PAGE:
Industry 4.0, Industrial IoT and their software challenge

Industrial revolutions have shaped and forged modern society. The world we live in now is a direct result of the first steam engine and mass production of the assembly line. But how many industrial revolutions have there been so far?
If you think the answer is three, you’re wrong.

The 4th Industrial Revolution

10 years ago when you watched a documentary on TV about a modern manufacturing plant you were impressed by facts like: “this facility can make 2.000 toothbrushes in an hour”. This was followed by footage of a machine making toothbrushes with unbelievable speed and precision. Toothbrush after toothbrush popping out of the machine, ready to be packaged and sent to stores around the world.

But that is the past. The industry has advanced. It’s not all about the number of products by the hour anymore.
If you’ve watched a documentary about that same factory today you would learn that the whole manufacturing process is now connected and online, that the data is being uploaded to the Cloud, and that you have access to a dashboard, where you can track things by the second.
In short, industry 4.0 is not arriving, it’s already here.

The so-called 4th Industrial Revolution represents the transformation from manufacturing automatization of the last century to the age of “smart factories” and connected equipment of today. Now, it’s not just about how fast and efficient your production line is, it’s also about what data you can gather from the manufacturing process, and thus improve it.
It’s the fusing of old technologies with the new. The age of cyber-physical systems. Some of the more notable examples are smart cities, Blockchain, 3D printing, renewable energy, nanotechnology, AI, and more. What’s even more important is that these emerging technologies are being used together.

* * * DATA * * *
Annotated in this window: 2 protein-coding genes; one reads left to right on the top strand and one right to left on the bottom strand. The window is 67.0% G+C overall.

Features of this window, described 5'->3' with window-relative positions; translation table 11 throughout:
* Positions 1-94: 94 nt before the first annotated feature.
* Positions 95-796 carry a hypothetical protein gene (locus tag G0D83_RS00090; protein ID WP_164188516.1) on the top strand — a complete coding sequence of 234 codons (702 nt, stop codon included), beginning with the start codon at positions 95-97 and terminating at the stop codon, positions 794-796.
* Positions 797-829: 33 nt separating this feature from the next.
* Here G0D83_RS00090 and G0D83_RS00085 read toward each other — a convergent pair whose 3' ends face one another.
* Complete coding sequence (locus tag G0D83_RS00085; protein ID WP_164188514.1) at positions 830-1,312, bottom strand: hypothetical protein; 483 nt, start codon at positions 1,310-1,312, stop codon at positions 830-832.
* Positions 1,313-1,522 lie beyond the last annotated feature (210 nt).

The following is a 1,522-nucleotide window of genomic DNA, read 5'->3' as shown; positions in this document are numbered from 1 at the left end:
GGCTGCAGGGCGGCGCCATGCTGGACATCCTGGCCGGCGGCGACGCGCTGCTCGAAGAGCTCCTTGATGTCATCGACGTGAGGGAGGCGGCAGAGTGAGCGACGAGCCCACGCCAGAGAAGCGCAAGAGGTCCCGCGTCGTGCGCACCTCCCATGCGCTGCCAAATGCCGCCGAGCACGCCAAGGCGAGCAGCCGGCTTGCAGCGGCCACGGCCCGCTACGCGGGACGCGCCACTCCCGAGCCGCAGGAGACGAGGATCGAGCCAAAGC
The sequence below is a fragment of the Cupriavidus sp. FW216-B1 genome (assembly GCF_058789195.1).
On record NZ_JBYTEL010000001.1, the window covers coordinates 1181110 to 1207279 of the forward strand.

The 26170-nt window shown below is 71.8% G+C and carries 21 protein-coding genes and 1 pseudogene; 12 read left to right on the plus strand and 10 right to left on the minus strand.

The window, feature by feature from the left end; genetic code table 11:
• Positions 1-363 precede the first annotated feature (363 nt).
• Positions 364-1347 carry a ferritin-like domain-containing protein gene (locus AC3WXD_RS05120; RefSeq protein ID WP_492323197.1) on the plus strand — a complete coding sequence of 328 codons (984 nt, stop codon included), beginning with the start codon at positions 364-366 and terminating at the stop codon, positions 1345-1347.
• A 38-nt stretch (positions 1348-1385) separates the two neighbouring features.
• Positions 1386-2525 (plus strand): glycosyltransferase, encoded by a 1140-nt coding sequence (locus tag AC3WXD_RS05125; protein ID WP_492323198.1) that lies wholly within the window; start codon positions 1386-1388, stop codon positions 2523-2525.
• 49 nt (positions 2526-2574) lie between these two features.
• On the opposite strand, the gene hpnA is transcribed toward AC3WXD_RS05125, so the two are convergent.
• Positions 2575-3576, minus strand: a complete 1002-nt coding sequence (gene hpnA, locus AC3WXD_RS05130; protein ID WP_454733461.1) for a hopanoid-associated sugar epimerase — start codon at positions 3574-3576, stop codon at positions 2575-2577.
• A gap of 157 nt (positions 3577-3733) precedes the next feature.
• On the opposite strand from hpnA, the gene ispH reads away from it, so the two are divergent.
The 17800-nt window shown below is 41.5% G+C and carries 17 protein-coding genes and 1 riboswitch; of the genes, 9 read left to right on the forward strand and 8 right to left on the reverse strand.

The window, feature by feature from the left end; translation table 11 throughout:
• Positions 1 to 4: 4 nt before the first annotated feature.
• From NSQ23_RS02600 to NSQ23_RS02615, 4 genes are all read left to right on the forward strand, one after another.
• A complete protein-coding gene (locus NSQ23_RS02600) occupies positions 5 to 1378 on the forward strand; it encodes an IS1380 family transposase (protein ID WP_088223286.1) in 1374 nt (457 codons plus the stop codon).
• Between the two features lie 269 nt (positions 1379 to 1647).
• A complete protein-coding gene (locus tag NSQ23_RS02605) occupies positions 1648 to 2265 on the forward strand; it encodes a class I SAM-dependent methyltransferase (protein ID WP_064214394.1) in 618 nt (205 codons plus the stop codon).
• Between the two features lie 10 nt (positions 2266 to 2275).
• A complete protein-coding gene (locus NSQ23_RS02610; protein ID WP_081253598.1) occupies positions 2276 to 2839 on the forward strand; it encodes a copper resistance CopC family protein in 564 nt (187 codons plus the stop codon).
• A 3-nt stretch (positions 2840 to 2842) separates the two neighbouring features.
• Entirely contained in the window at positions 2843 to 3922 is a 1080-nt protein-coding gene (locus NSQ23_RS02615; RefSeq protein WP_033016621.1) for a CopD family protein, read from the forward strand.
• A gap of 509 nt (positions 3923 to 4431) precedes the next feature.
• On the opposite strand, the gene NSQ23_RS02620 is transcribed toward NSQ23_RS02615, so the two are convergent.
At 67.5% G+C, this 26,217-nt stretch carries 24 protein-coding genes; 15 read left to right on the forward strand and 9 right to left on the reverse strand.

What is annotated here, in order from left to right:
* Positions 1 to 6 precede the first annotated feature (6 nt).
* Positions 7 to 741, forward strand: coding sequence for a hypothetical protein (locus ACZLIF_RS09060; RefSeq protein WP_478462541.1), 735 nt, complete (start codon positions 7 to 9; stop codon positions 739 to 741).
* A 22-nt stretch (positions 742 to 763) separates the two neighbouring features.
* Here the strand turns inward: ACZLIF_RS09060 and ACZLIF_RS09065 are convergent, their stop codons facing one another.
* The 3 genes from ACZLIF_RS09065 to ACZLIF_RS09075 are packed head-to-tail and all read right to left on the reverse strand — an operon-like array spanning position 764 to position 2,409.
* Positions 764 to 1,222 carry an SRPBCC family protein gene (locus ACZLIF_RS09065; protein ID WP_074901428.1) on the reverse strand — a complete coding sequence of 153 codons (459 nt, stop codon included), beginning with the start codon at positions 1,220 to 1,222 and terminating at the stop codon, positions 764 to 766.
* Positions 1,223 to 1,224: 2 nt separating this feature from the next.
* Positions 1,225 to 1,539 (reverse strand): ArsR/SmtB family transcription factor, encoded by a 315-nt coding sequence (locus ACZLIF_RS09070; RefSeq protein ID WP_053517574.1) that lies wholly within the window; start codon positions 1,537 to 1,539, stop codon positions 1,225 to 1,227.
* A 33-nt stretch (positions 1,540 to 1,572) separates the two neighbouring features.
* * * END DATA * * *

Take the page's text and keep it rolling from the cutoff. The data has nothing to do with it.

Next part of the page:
Industrial Internet of Things – IIoT

The industrial Internet of Things (IoT) is a vital part of this technological revolution. Since IoT is about connecting things to each other, you’ll be right when you assume that IIoT does the same thing in an industrial setting. Manufacturing, healthcare, energetics, retail – everyone is benefiting from connected systems. One of the main difference between IIoT and industry 4.0 (even though they are sometimes used as synonyms) is that industry 4.0 primarily focuses on manufacturing, whereas IIoT focuses on all sectors where professional equipment is used.
The main benefit of IIoT is the improved communication and the possibility of fine-tuning.

For example, a waste management plant in Tuscany wanted an easy way to monitor their biogas production. So, a company called Things on Internet (TOI) gave them an IIoT solution. They implemented a system that monitors the production of CH4 and O2, measured pressure, temperature, and humidity, and then visualizes all that information on a dashboard.
By setting up a selection of sensors and establishing a wireless connection (LoRa) TOI has created a system that efficiently performs data acquisition and data analysis. The central part of this IIoT system is the 4ZeroPlatform, a plug-and-play data gathering, processing, and reporting solution.

Every industry, every country

What’s important to point out is that IIoT is spreading to every industry and every country. Moreover, every industry can benefit from IIoT.

Take agriculture for example. It’s the basis of civilization, and most of us think of it as something primitive, certainly not a high-tech area of industry.
But smart farming is sweeping the globe. In one way global warming and extreme weather have made farmers turn to technology for a solution. In other ways, it’s the demand for increased production, due to an ever-growing population.

Whatever may be the case, IIoT is presenting an effective solution. With the help of various sensors fields are being monitored every second. The farmer knows what the basics are, like the temperature and humidity. But he also knows what the humidity of the soil is, what percentage of nitrogen the soil has, the irrigation is automated and under his control, etc.